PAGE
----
MV claimed a surprising 34 horsepower for the pushrod twin. The secret was in light valves and valve gear, short pushrods and an over-square 63mm x 56mm bore and stroke. Excellent breathing was aided by the sporty exhaust, and testers consistently revved the machine to over 9,000rpm, with some opining a safe limit of 10,000rpm.
With a claimed dry weight of 352 pounds, the 349cc twin could achieve respectable quarter-mile times of 14.83 seconds, with a terminal speed of 89.46mph and an absolute top speed of 103mph. “Performance is good by any standards and exceptional for a 350,” said England’s On Two Wheels.
The frame consisted of two top rails running the length of the bike, joined at the tail above the number plate at the rear and below the headstock at the front. A single downtube bolted to the engine, which was a stressed member of the frame. Front and rear suspension were by Ceriani and the triple disc brakes were by Scarab; alloy wheels reduced weight while adding panache.
“The suspension gives the MV a ride like a steel-wheeled skateboard,” said England’s Superbike magazine in 1975. “Handling is not something you think about with this bike: it is the rider and the tires, with nothing in between to conceal the deficiencies of either,” added On Two Wheels.
Yet while contemporary magazines were enthusiastic about the bike’s speed and handling, its high price and the cheesy finish of the bodywork and some parts put them off. Complaints included the thin fairing, which was not firmly attached to the frame and shook at speed, the noisy exhaust, and the kickstart lever, which broke on one test bike. “It emerges as a true superbike,” said Superbike. “It’s not flawless, but it’s still a gem, and you have to pay for gems.”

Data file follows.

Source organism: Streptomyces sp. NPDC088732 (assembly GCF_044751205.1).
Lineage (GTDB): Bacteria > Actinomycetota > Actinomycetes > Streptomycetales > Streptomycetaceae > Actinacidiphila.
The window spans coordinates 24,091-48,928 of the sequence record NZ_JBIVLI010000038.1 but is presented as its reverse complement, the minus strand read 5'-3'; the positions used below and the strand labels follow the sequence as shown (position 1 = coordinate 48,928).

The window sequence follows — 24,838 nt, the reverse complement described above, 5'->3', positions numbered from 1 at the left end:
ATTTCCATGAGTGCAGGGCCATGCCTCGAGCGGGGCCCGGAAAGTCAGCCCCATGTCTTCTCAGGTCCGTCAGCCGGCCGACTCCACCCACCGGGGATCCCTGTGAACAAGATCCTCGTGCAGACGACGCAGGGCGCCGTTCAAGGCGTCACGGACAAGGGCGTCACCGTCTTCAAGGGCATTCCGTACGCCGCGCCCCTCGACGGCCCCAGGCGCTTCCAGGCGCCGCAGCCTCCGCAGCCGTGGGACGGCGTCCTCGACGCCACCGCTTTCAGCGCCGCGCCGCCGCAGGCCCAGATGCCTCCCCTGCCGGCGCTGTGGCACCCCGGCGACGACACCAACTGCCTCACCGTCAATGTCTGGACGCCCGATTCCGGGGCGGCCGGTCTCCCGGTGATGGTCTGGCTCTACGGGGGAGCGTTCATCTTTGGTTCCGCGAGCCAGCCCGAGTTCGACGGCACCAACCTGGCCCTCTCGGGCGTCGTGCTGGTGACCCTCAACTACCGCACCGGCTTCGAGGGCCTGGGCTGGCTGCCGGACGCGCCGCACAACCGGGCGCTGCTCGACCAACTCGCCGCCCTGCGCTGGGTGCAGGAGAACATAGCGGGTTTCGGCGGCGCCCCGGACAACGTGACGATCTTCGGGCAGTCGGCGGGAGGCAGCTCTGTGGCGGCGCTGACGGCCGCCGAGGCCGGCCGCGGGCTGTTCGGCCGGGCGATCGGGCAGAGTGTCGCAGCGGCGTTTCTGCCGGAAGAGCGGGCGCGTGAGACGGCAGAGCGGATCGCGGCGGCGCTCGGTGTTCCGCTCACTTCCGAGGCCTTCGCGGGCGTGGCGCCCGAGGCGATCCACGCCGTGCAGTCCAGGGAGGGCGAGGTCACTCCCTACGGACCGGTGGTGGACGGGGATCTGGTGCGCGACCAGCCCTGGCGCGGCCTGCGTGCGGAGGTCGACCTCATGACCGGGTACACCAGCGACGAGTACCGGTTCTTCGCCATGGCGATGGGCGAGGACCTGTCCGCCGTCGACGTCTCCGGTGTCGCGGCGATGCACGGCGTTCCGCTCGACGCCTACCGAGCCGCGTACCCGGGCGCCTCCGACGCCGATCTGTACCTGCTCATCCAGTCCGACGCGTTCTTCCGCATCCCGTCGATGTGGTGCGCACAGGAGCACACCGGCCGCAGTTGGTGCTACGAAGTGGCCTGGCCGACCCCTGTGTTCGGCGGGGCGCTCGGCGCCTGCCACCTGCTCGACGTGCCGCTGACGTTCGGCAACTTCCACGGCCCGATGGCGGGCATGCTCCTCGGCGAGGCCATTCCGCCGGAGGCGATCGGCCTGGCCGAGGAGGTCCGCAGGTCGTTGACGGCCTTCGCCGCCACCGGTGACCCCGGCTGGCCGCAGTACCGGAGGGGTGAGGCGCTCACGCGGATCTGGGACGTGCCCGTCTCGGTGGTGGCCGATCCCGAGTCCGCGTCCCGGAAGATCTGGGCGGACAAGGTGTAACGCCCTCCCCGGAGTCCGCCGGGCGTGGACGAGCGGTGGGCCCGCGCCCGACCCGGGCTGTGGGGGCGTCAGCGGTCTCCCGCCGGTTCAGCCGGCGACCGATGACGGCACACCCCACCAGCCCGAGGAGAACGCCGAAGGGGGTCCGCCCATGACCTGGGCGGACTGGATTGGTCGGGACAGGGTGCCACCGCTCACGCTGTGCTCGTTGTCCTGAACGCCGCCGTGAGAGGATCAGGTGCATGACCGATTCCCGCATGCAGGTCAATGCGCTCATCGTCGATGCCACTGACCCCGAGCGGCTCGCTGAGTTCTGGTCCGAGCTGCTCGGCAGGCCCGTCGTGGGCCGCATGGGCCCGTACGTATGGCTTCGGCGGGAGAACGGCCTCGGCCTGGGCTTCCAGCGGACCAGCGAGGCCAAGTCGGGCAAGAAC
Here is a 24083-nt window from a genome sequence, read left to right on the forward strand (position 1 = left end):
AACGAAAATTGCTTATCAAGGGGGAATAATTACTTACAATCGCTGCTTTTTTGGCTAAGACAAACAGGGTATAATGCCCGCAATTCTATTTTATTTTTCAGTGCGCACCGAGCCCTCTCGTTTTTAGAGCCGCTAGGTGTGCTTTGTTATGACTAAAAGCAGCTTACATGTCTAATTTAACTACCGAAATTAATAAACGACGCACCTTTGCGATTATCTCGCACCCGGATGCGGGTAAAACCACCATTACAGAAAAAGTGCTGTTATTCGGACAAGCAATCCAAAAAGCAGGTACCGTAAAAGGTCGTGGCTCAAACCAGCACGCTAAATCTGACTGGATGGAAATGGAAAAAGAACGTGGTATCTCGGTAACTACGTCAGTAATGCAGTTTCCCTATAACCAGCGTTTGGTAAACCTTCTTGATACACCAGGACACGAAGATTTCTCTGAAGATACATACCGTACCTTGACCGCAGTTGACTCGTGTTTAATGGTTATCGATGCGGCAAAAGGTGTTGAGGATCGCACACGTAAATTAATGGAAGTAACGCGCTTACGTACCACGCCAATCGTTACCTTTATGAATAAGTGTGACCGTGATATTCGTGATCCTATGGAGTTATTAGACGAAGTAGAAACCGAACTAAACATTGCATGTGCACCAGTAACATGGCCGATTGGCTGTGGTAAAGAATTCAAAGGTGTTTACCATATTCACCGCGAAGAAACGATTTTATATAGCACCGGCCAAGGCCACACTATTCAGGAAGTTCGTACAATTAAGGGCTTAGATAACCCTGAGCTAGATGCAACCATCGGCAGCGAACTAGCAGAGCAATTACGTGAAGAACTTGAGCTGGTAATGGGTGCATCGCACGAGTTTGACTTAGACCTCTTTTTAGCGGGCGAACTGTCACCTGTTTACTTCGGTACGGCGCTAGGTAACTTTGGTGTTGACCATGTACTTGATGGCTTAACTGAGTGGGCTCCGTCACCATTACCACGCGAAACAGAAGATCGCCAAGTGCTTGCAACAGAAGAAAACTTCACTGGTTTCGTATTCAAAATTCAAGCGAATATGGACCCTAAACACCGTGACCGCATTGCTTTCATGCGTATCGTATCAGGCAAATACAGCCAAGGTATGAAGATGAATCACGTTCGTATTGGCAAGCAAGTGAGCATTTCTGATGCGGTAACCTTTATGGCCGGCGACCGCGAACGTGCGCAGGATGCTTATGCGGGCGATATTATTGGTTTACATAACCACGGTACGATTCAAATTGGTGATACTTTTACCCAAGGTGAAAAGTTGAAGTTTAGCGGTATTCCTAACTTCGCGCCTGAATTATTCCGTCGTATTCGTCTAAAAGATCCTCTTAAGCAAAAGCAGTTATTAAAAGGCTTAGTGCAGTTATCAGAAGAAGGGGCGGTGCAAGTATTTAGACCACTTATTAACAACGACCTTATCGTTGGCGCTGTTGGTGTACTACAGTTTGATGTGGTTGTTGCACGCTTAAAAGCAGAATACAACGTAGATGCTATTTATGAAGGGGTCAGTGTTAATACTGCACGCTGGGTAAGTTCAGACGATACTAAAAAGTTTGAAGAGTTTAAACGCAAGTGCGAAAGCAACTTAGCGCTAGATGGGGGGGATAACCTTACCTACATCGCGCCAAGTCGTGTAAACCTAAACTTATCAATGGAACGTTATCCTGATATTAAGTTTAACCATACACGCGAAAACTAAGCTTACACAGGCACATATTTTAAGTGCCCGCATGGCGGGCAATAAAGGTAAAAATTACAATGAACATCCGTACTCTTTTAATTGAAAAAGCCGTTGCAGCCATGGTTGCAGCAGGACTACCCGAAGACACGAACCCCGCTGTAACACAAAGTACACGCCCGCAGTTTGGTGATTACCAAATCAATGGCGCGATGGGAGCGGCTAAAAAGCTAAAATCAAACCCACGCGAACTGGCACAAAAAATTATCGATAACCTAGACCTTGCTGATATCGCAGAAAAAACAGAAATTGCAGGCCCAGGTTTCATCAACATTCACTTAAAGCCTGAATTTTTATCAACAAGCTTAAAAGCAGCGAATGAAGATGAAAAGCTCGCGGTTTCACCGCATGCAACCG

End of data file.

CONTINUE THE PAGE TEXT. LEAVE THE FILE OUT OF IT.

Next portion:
Another common complaint was vibration. Ipotesi owner Danny Aarons feels this fault is overstated. “Two owners warned me off the bikes for exactly that reason. In reality, I’ve found that for bikes in its class that I’ve ridden, it’s about mid-pack. It’s much smoother than the Honda CB350 I once owned and not as smooth as a Morini 3-1/2 or a Yamaha RD400. It’s roughly on par with my Triumph 500 but vibrates at a higher frequency and lower amplitude. It’s much smoother across the board than my old BSA Shooting Star, for what that’s worth.”
Ipotesi production was slow, with a lot of starts and stops that discouraged would-be buyers. Danny estimates MV built 600-700 Ipotesis a year from 1975 to 1977. Changes from model year to year were few, the major one being a switch from chrome to black mufflers. Eventually, 1,976 were built. In the meantime, the Agusta company had wound down its motorcycle division, officially closing the doors in 1980.
The Ipotesi was not officially imported to the United States. Contrary to DOT regulations, the bike shifts on the right (one up, four down), the mufflers are certainly too noisy, and there are no turn signals or mirrors. However, in the 39 years since the Ipotesi was first built, some have turned up here, imported by MV enthusiasts and Italian bike collectors.
Danny Aarons, the owner of our feature bike, is a long time Italian bike enthusiast. “When I was 15, I wanted to buy a motorcycle and of course had no money. I stumbled upon a Ducati 250, a completely clapped out Diana. It was gobs of fun. Time went by and I bought other bikes, but that Ducati spoiled me. It just felt like home.” Presently, Danny has 10 runners (including the Ipotesi), plus two bikes that are close to running and three projects. “I was always into things mechanical. I grew up in the hills, building and racing bicycles, then got into motorcycles. It seemed like the right way to get around.”
Danny first saw an Ipotesi in person when a fellow enthusiast put his up for auction. When he saw the bike in Monterey, California, he thought, ‘That’s beautiful!’ That set the hook. “I kept it in the back of my mind,” Danny says. “Two years ago, I started actively looking for one, preferably with the fairing and in the U.S. I am not sure what inspired that. I looked in the usual Italian motorcycle sources for six or eight months. Finally, I posted my quest on a Ducati listserv and got four or five leads. I found this one in a collection in Colorado. I went out to look at it and fell in love.”